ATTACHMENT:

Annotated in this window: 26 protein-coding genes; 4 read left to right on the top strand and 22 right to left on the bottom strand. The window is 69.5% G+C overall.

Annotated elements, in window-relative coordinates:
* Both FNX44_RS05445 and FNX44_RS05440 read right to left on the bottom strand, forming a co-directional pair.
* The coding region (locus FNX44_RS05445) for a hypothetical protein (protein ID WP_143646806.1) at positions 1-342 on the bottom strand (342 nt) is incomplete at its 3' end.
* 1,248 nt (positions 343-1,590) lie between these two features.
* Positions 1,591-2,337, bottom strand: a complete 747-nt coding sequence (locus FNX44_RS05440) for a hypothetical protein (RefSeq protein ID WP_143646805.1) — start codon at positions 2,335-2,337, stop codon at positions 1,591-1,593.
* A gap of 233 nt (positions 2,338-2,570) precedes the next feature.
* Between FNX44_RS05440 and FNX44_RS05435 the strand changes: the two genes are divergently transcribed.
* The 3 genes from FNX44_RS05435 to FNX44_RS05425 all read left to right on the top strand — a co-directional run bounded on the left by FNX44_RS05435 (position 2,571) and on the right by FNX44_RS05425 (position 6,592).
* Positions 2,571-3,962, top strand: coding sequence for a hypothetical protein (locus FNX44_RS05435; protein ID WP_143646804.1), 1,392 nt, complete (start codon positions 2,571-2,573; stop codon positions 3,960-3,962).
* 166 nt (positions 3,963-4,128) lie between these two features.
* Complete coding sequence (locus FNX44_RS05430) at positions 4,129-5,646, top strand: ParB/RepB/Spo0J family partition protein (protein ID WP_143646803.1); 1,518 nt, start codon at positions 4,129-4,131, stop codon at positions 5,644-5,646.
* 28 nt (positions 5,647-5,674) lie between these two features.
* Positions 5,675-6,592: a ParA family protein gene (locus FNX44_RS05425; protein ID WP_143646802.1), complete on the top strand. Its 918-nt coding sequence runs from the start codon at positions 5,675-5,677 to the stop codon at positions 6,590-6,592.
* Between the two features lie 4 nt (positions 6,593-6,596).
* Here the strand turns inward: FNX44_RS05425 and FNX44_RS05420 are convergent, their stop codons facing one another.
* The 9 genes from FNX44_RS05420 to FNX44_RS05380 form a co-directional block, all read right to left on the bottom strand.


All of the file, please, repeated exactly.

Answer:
Annotated in this window: 26 protein-coding genes; 4 read left to right on the top strand and 22 right to left on the bottom strand. The window is 69.5% G+C overall.

Annotated elements, in window-relative coordinates:
* Both FNX44_RS05445 and FNX44_RS05440 read right to left on the bottom strand, forming a co-directional pair.
* The coding region (locus FNX44_RS05445) for a hypothetical protein (protein ID WP_143646806.1) at positions 1-342 on the bottom strand (342 nt) is incomplete at its 3' end.
* 1,248 nt (positions 343-1,590) lie between these two features.
* Positions 1,591-2,337, bottom strand: a complete 747-nt coding sequence (locus FNX44_RS05440) for a hypothetical protein (RefSeq protein ID WP_143646805.1) — start codon at positions 2,335-2,337, stop codon at positions 1,591-1,593.
* A gap of 233 nt (positions 2,338-2,570) precedes the next feature.
* Between FNX44_RS05440 and FNX44_RS05435 the strand changes: the two genes are divergently transcribed.
* The 3 genes from FNX44_RS05435 to FNX44_RS05425 all read left to right on the top strand — a co-directional run bounded on the left by FNX44_RS05435 (position 2,571) and on the right by FNX44_RS05425 (position 6,592).
* Positions 2,571-3,962, top strand: coding sequence for a hypothetical protein (locus FNX44_RS05435; protein ID WP_143646804.1), 1,392 nt, complete (start codon positions 2,571-2,573; stop codon positions 3,960-3,962).
* 166 nt (positions 3,963-4,128) lie between these two features.
* Complete coding sequence (locus FNX44_RS05430) at positions 4,129-5,646, top strand: ParB/RepB/Spo0J family partition protein (protein ID WP_143646803.1); 1,518 nt, start codon at positions 4,129-4,131, stop codon at positions 5,644-5,646.
* 28 nt (positions 5,647-5,674) lie between these two features.
* Positions 5,675-6,592: a ParA family protein gene (locus FNX44_RS05425; protein ID WP_143646802.1), complete on the top strand. Its 918-nt coding sequence runs from the start codon at positions 5,675-5,677 to the stop codon at positions 6,590-6,592.
* Between the two features lie 4 nt (positions 6,593-6,596).
* Here the strand turns inward: FNX44_RS05425 and FNX44_RS05420 are convergent, their stop codons facing one another.
* The 9 genes from FNX44_RS05420 to FNX44_RS05380 form a co-directional block, all read right to left on the bottom strand.